Friedman, who has stated his wish to rid environmentalism of its “liberal, tree-hugging, sissy, girlie-man” connotations, muses that since human beings have become almost godlike, we should harness technological innovation to address ecological crises. Think Gaia with an iPad. Now that mankind, empowered by “the Supernova”, is a force “of nature” and “on nature”, we have a duty to protect Mother Nature, who knows when she is experiencing stress or “getting a fever”. The author is aware of the planet’s limitations, as when he contemplates the extinction of rhinos, macaws and orang-utans and observes mournfully that “no 3-D printer will bring them back to life”.

Friedman’s travels take him to Greenland and West Africa, via India, Madagascar and Kurdistan, but he seems most ­comfortable when back home in America, where he seeks most of his insights from members of the elite – CEOs of computer firms, “legendary” venture capitalists – united in their belief that technology can save the world.

In Silicon Valley he gets inside the multinationals that humanity’s hopes are pinned on. There he finds his own, often italicised, banalities (“Guessing is officially over”, “naïveté is the new realism”) reflected back at him: IBM’s senior vice-president of cognitive solutions tells him the future “is much closer than you think” and the co-founder of LinkedIn talks of investing “in the start-up of you”. Email exchanges and Skype conversations are reproduced at length. He plucks lines from Joni Mitchell songs and recent hit films (Captain Phillips, The Martian). Discussing the temptation to stand still when the pace of change becomes overwhelming, he republishes the blogpost of an Olympic bronze-medal-winning kayaker.

Friedman’s wish to simplify arguments for his huge readership is driven by an overarching belief that democracy can only work when the people are able to make intelligent policy decisions, and not “fall prey to demagogues, ideological zealots or conspiracy buffs”. However, he is also willing to propose his own solutions, which he believes are “unlike anything on offer in America today”. Noting that the mainstream left/right parties are no longer fit for purpose, he wants to see a new force emerge to embrace international free-trade agreements, compassionate border control (“a very high wall with a very big gate”) and generous tax incentives for many of the big tech firms he interviewed for his book. He suggests calling it the “Making the Future Work for Everybody” party.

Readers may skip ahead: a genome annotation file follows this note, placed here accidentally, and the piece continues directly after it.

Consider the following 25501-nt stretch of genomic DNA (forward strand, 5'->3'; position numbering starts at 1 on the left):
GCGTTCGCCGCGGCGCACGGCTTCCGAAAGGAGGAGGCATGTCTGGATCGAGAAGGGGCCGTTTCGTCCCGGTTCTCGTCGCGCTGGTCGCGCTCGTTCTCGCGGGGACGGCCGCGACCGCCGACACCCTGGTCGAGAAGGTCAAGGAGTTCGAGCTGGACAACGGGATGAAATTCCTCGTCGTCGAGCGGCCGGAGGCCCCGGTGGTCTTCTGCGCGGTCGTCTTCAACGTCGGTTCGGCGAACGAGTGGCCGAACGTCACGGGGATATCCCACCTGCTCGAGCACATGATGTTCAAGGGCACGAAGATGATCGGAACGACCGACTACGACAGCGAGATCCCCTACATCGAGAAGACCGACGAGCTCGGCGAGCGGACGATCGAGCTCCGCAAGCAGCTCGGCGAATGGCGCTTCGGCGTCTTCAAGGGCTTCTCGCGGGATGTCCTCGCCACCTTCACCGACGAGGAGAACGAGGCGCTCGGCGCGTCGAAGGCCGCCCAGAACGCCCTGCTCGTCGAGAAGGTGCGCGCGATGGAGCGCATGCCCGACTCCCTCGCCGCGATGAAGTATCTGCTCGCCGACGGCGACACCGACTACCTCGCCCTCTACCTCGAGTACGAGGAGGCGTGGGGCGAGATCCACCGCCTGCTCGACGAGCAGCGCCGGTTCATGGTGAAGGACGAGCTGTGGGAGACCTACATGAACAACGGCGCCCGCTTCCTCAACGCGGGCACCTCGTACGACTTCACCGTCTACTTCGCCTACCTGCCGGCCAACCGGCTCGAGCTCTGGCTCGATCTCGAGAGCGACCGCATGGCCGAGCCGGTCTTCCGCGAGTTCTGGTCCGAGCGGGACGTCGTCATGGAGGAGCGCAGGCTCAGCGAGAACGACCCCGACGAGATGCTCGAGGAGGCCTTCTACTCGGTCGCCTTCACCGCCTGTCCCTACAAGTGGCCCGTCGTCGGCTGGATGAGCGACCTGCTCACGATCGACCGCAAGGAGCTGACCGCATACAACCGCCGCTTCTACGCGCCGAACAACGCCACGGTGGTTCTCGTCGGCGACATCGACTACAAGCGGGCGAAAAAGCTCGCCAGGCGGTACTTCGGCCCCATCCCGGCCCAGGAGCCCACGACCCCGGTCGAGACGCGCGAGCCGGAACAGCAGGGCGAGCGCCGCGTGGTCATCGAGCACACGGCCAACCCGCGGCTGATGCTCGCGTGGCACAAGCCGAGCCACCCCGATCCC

Friedman’s manifesto, far from breaking new ground, merely restates the dominant doctrine of America’s political centre. The author, a self-described “baby boomer”, shares his clique’s belief that the “titanic stubbornness” of empowered individuals drives humanity forward. Their companies should be left to themselves, paying little tax and gathering Big Data. Everyone should be given the opportunity to become an entrepreneur, a “citizen-worker”, financialising their everyday life and maximising their output. Those reluctant to do so will be left behind in the sweep of progress.

A dogmatic belief in the endurance of US power makes the author willing to cast an eye past his country’s frontiers, as “drones alone are a cure-nothing”. America, according to Friedman, acts as the last and best hope for those who find themselves living in the “World of Disorder”, his term for a long list of non-Western nations. So people in “places like Niger”, where people have “more kids as social security”, may also be offered the chance to achieve salvation.

Friedman’s epoch, the “Age of Accelerations”, coincides with the years following the financial crash: in his country, an age of retreat, when work became more precarious, economic safety nets more frayed, and society more inward-looking, culminating in the election of an illiberal nativist to the White House. Though he offers some familiar cures to America’s ills (“all that stuff you can’t download – the high five from a coach . . . the hug from a friend”), he warns that in this brave new world, we must adapt or die.

Declaring that “average is officially over”, Friedman wills his readers to wave goodbye to the days when you could just show up and do your job. This is dangerous territory for a twice-weekly op-ed journalist with a world-view unchanged over decades, who offers his readers orthodox prescriptions only. He must be praying that artificially intelligent supercomputers don’t take to column-writing any time soon. 

Thank You for Being Late: an Optimist's Guide to Thriving in the Age of Accelerations by Thomas L Friedman is published by Allen Lame (496pp, £25)

This article first appeared in the 01 December 2016 issue of the New Statesman, Age of outrage